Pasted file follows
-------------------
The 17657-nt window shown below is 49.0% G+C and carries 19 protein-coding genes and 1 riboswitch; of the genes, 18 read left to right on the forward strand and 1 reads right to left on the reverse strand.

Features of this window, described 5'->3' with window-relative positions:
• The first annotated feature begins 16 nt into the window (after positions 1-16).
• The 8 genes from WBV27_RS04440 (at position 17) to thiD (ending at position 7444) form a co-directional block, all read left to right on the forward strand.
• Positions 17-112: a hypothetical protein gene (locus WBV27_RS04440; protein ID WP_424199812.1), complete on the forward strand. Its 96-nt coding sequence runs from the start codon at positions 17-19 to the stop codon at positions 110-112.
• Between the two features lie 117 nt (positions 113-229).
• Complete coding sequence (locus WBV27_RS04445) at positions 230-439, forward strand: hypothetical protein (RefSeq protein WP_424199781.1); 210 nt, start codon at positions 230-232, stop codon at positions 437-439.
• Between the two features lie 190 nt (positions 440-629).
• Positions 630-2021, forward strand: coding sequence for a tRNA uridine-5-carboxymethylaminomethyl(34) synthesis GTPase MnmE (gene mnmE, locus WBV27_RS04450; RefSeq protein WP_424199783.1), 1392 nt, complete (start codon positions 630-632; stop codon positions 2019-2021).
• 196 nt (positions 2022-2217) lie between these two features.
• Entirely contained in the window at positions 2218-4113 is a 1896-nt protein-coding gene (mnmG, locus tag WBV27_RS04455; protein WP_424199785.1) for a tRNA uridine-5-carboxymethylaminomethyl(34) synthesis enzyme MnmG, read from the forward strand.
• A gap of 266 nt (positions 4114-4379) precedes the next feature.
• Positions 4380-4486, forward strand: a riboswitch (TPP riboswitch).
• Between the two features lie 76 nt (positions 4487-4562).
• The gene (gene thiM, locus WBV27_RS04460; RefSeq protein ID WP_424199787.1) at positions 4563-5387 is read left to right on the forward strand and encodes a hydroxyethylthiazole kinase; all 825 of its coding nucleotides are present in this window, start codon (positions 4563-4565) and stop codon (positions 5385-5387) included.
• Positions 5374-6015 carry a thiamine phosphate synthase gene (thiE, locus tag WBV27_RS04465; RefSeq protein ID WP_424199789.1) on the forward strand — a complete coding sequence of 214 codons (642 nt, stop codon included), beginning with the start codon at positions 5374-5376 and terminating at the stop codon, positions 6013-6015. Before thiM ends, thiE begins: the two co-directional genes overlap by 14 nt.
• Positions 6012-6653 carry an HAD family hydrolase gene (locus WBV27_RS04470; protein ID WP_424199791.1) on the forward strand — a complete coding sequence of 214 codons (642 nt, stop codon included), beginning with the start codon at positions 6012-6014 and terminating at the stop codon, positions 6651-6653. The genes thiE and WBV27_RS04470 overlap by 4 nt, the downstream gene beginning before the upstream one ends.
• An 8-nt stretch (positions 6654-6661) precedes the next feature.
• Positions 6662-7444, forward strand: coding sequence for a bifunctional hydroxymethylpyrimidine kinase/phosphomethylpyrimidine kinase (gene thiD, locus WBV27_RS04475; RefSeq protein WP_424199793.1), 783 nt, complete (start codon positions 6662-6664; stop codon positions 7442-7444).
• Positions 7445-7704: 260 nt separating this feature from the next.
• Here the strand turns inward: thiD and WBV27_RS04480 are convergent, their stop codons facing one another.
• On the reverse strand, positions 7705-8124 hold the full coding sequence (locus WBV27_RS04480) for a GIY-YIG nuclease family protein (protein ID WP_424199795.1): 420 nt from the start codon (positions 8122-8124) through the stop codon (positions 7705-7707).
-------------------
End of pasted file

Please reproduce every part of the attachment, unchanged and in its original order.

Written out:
The 17657-nt window shown below is 49.0% G+C and carries 19 protein-coding genes and 1 riboswitch; of the genes, 18 read left to right on the forward strand and 1 reads right to left on the reverse strand.

Features of this window, described 5'->3' with window-relative positions:
• The first annotated feature begins 16 nt into the window (after positions 1-16).
• The 8 genes from WBV27_RS04440 (at position 17) to thiD (ending at position 7444) form a co-directional block, all read left to right on the forward strand.
• Positions 17-112: a hypothetical protein gene (locus WBV27_RS04440; protein ID WP_424199812.1), complete on the forward strand. Its 96-nt coding sequence runs from the start codon at positions 17-19 to the stop codon at positions 110-112.
• Between the two features lie 117 nt (positions 113-229).
• Complete coding sequence (locus WBV27_RS04445) at positions 230-439, forward strand: hypothetical protein (RefSeq protein WP_424199781.1); 210 nt, start codon at positions 230-232, stop codon at positions 437-439.
• Between the two features lie 190 nt (positions 440-629).
• Positions 630-2021, forward strand: coding sequence for a tRNA uridine-5-carboxymethylaminomethyl(34) synthesis GTPase MnmE (gene mnmE, locus WBV27_RS04450; RefSeq protein WP_424199783.1), 1392 nt, complete (start codon positions 630-632; stop codon positions 2019-2021).
• 196 nt (positions 2022-2217) lie between these two features.
• Entirely contained in the window at positions 2218-4113 is a 1896-nt protein-coding gene (mnmG, locus tag WBV27_RS04455; protein WP_424199785.1) for a tRNA uridine-5-carboxymethylaminomethyl(34) synthesis enzyme MnmG, read from the forward strand.
• A gap of 266 nt (positions 4114-4379) precedes the next feature.
• Positions 4380-4486, forward strand: a riboswitch (TPP riboswitch).
• Between the two features lie 76 nt (positions 4487-4562).
• The gene (gene thiM, locus WBV27_RS04460; RefSeq protein ID WP_424199787.1) at positions 4563-5387 is read left to right on the forward strand and encodes a hydroxyethylthiazole kinase; all 825 of its coding nucleotides are present in this window, start codon (positions 4563-4565) and stop codon (positions 5385-5387) included.
• Positions 5374-6015 carry a thiamine phosphate synthase gene (thiE, locus tag WBV27_RS04465; RefSeq protein ID WP_424199789.1) on the forward strand — a complete coding sequence of 214 codons (642 nt, stop codon included), beginning with the start codon at positions 5374-5376 and terminating at the stop codon, positions 6013-6015. Before thiM ends, thiE begins: the two co-directional genes overlap by 14 nt.
• Positions 6012-6653 carry an HAD family hydrolase gene (locus WBV27_RS04470; protein ID WP_424199791.1) on the forward strand — a complete coding sequence of 214 codons (642 nt, stop codon included), beginning with the start codon at positions 6012-6014 and terminating at the stop codon, positions 6651-6653. The genes thiE and WBV27_RS04470 overlap by 4 nt, the downstream gene beginning before the upstream one ends.
• An 8-nt stretch (positions 6654-6661) precedes the next feature.
• Positions 6662-7444, forward strand: coding sequence for a bifunctional hydroxymethylpyrimidine kinase/phosphomethylpyrimidine kinase (gene thiD, locus WBV27_RS04475; RefSeq protein WP_424199793.1), 783 nt, complete (start codon positions 6662-6664; stop codon positions 7442-7444).
• Positions 7445-7704: 260 nt separating this feature from the next.
• Here the strand turns inward: thiD and WBV27_RS04480 are convergent, their stop codons facing one another.
• On the reverse strand, positions 7705-8124 hold the full coding sequence (locus WBV27_RS04480) for a GIY-YIG nuclease family protein (protein ID WP_424199795.1): 420 nt from the start codon (positions 8122-8124) through the stop codon (positions 7705-7707).